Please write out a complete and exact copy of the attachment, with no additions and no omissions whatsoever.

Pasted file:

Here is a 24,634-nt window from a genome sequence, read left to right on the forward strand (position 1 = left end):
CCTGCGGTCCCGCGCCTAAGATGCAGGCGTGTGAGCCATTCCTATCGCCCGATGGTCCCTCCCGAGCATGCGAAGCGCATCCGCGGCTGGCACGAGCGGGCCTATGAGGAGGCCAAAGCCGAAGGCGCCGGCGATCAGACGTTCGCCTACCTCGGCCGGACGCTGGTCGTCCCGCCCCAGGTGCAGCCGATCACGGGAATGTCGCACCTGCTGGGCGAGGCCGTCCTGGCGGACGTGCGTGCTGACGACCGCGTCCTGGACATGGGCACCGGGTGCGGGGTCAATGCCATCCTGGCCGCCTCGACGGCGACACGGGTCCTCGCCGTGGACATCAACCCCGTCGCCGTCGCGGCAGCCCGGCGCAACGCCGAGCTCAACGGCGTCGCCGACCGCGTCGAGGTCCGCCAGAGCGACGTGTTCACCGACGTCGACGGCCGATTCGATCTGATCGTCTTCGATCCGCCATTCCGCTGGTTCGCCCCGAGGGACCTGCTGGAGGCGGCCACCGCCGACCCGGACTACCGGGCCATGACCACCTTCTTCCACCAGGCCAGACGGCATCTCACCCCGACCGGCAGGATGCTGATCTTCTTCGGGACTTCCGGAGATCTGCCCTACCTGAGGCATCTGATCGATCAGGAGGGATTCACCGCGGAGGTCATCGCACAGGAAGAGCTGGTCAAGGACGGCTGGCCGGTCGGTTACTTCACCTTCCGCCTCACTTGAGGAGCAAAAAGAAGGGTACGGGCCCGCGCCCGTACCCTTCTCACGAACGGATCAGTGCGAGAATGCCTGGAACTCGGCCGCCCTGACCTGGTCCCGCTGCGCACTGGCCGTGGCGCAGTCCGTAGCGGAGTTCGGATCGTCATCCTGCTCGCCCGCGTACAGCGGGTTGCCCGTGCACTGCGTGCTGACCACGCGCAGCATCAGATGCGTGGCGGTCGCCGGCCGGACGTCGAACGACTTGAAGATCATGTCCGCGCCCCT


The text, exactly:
Here is a 24,634-nt window from a genome sequence, read left to right on the forward strand (position 1 = left end):
CCTGCGGTCCCGCGCCTAAGATGCAGGCGTGTGAGCCATTCCTATCGCCCGATGGTCCCTCCCGAGCATGCGAAGCGCATCCGCGGCTGGCACGAGCGGGCCTATGAGGAGGCCAAAGCCGAAGGCGCCGGCGATCAGACGTTCGCCTACCTCGGCCGGACGCTGGTCGTCCCGCCCCAGGTGCAGCCGATCACGGGAATGTCGCACCTGCTGGGCGAGGCCGTCCTGGCGGACGTGCGTGCTGACGACCGCGTCCTGGACATGGGCACCGGGTGCGGGGTCAATGCCATCCTGGCCGCCTCGACGGCGACACGGGTCCTCGCCGTGGACATCAACCCCGTCGCCGTCGCGGCAGCCCGGCGCAACGCCGAGCTCAACGGCGTCGCCGACCGCGTCGAGGTCCGCCAGAGCGACGTGTTCACCGACGTCGACGGCCGATTCGATCTGATCGTCTTCGATCCGCCATTCCGCTGGTTCGCCCCGAGGGACCTGCTGGAGGCGGCCACCGCCGACCCGGACTACCGGGCCATGACCACCTTCTTCCACCAGGCCAGACGGCATCTCACCCCGACCGGCAGGATGCTGATCTTCTTCGGGACTTCCGGAGATCTGCCCTACCTGAGGCATCTGATCGATCAGGAGGGATTCACCGCGGAGGTCATCGCACAGGAAGAGCTGGTCAAGGACGGCTGGCCGGTCGGTTACTTCACCTTCCGCCTCACTTGAGGAGCAAAAAGAAGGGTACGGGCCCGCGCCCGTACCCTTCTCACGAACGGATCAGTGCGAGAATGCCTGGAACTCGGCCGCCCTGACCTGGTCCCGCTGCGCACTGGCCGTGGCGCAGTCCGTAGCGGAGTTCGGATCGTCATCCTGCTCGCCCGCGTACAGCGGGTTGCCCGTGCACTGCGTGCTGACCACGCGCAGCATCAGATGCGTGGCGGTCGCCGGCCGGACGTCGAACGACTTGAAGATCATGTCCGCGCCCCT